« Last Edit: May 27, 2009, 09:08:02 am by Gold » Logged
SXSW
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« Reply #122 on: May 27, 2009, 09:15:34 am »

Yes the Oklahoma River is a tiny creek, as far as CFM flow, compared to the Arkansas.  Any pollutants in the river are flushed out pretty quickly, however you also are draining a good portion of the city directly into the river and there are also the refineries and wastewater treatment plants.  The current is the biggest deterrent to swimming I would believe.  I guess if you created a shallow area safe from the current not near the drainage pipe you could potentially swim or hang out on the beach.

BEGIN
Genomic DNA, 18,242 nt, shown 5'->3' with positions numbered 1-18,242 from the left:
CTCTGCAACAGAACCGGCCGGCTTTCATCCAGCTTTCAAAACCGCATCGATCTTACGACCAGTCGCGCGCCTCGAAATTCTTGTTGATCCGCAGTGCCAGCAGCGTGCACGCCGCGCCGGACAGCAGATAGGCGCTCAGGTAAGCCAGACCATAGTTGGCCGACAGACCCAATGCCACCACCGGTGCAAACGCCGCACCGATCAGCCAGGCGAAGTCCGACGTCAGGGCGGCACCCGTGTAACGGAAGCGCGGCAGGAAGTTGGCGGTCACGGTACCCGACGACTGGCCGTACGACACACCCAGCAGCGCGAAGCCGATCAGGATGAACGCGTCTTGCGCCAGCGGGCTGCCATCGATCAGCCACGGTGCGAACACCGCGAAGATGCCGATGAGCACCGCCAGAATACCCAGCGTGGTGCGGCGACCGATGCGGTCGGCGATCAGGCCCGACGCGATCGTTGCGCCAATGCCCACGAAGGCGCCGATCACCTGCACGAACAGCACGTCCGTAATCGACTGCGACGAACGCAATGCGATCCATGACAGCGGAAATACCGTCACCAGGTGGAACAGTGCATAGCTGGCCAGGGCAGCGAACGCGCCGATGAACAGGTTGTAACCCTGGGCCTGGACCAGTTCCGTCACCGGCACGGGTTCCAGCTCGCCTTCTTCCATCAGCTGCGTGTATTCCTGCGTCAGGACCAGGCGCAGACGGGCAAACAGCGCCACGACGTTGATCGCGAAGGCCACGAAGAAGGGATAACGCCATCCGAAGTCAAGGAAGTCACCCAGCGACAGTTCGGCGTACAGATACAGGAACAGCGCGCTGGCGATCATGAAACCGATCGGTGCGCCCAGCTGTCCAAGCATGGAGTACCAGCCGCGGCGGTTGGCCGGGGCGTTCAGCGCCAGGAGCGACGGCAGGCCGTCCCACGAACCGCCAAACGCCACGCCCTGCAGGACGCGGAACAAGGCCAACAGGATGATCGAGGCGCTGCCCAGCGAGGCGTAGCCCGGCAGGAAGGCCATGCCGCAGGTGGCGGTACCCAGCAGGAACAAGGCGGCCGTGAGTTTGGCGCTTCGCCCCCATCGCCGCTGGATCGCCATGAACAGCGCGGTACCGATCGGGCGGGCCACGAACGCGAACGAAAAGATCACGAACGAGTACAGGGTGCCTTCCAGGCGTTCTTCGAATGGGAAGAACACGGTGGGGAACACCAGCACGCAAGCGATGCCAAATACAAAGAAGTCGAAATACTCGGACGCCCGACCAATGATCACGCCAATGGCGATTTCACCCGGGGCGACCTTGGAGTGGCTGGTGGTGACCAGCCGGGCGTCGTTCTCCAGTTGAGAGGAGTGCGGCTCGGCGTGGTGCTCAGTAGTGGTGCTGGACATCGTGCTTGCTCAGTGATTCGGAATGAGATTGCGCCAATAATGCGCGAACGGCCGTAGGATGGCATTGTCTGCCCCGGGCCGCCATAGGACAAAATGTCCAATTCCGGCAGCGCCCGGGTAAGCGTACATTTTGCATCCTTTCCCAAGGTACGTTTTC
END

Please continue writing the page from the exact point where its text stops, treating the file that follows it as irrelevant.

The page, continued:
I've swam in Grand Lake many, many times (almost every weekend most summers) and have never had problems.  Every once in awhile you hear of someone getting sick but then again that's out of hundreds of thousands of people that swim there every year with no issues.
« Last Edit: May 27, 2009, 09:23:41 am by SXSW » Logged

 
cannon_fodder
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« Reply #123 on: May 27, 2009, 09:36:02 am »

I've swam in the Arkansas before.  Never at that location, but certainly downstream from Tulsa.  Upstream from Tulsa (Keystone) just TONS of times.

The runoff from Tulsa Streets is mostly dirt and salt.  Some yard chemicals and of course some oil residue.  Nothing you'd want to bathe in, but nothing that an occasional dip in will really make you ill.  The Arkansas river leaves Tulsa County cleaner than when it enters it - so if I am willing to swim in Keystone why not the river?